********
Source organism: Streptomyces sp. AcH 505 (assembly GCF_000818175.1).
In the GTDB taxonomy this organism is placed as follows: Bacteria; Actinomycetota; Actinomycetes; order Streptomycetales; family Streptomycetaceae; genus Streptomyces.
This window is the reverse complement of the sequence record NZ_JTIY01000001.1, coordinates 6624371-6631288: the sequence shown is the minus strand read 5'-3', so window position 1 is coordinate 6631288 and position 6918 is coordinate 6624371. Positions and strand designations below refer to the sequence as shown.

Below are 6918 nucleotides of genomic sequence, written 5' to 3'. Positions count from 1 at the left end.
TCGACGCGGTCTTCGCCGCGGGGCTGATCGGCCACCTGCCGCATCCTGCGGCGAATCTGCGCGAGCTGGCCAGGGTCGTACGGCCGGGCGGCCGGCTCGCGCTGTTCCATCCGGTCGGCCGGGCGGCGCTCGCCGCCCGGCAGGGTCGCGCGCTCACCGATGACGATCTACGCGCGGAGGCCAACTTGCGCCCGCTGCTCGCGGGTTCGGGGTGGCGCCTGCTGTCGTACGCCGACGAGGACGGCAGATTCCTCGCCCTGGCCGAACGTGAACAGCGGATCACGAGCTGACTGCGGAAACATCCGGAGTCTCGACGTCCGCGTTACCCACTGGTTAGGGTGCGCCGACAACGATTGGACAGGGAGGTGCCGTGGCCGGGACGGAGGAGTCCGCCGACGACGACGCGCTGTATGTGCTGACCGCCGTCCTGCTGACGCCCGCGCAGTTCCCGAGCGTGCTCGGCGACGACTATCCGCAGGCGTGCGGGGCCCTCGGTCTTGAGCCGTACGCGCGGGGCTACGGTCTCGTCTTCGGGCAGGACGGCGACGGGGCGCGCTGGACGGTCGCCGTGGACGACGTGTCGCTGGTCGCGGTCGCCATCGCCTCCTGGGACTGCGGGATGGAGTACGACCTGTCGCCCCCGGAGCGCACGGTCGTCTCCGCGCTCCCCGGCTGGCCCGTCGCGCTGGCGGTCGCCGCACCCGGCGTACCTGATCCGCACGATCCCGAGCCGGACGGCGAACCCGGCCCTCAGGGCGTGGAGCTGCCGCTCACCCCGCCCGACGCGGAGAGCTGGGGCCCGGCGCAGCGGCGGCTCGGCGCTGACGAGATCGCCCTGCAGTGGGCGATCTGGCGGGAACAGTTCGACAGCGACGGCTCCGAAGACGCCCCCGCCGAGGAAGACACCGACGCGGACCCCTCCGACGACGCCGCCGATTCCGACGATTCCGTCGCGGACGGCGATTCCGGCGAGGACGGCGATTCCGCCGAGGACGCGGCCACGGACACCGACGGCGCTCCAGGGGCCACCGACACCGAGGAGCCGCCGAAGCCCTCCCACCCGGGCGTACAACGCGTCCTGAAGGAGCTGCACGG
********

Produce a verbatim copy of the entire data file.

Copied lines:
Source organism: Streptomyces sp. AcH 505 (assembly GCF_000818175.1).
In the GTDB taxonomy this organism is placed as follows: Bacteria; Actinomycetota; Actinomycetes; order Streptomycetales; family Streptomycetaceae; genus Streptomyces.
This window is the reverse complement of the sequence record NZ_JTIY01000001.1, coordinates 6624371-6631288: the sequence shown is the minus strand read 5'-3', so window position 1 is coordinate 6631288 and position 6918 is coordinate 6624371. Positions and strand designations below refer to the sequence as shown.

Below are 6918 nucleotides of genomic sequence, written 5' to 3'. Positions count from 1 at the left end.
TCGACGCGGTCTTCGCCGCGGGGCTGATCGGCCACCTGCCGCATCCTGCGGCGAATCTGCGCGAGCTGGCCAGGGTCGTACGGCCGGGCGGCCGGCTCGCGCTGTTCCATCCGGTCGGCCGGGCGGCGCTCGCCGCCCGGCAGGGTCGCGCGCTCACCGATGACGATCTACGCGCGGAGGCCAACTTGCGCCCGCTGCTCGCGGGTTCGGGGTGGCGCCTGCTGTCGTACGCCGACGAGGACGGCAGATTCCTCGCCCTGGCCGAACGTGAACAGCGGATCACGAGCTGACTGCGGAAACATCCGGAGTCTCGACGTCCGCGTTACCCACTGGTTAGGGTGCGCCGACAACGATTGGACAGGGAGGTGCCGTGGCCGGGACGGAGGAGTCCGCCGACGACGACGCGCTGTATGTGCTGACCGCCGTCCTGCTGACGCCCGCGCAGTTCCCGAGCGTGCTCGGCGACGACTATCCGCAGGCGTGCGGGGCCCTCGGTCTTGAGCCGTACGCGCGGGGCTACGGTCTCGTCTTCGGGCAGGACGGCGACGGGGCGCGCTGGACGGTCGCCGTGGACGACGTGTCGCTGGTCGCGGTCGCCATCGCCTCCTGGGACTGCGGGATGGAGTACGACCTGTCGCCCCCGGAGCGCACGGTCGTCTCCGCGCTCCCCGGCTGGCCCGTCGCGCTGGCGGTCGCCGCACCCGGCGTACCTGATCCGCACGATCCCGAGCCGGACGGCGAACCCGGCCCTCAGGGCGTGGAGCTGCCGCTCACCCCGCCCGACGCGGAGAGCTGGGGCCCGGCGCAGCGGCGGCTCGGCGCTGACGAGATCGCCCTGCAGTGGGCGATCTGGCGGGAACAGTTCGACAGCGACGGCTCCGAAGACGCCCCCGCCGAGGAAGACACCGACGCGGACCCCTCCGACGACGCCGCCGATTCCGACGATTCCGTCGCGGACGGCGATTCCGGCGAGGACGGCGATTCCGCCGAGGACGCGGCCACGGACACCGACGGCGCTCCAGGGGCCACCGACACCGAGGAGCCGCCGAAGCCCTCCCACCCGGGCGTACAACGCGTCCTGAAGGAGCTGCACGG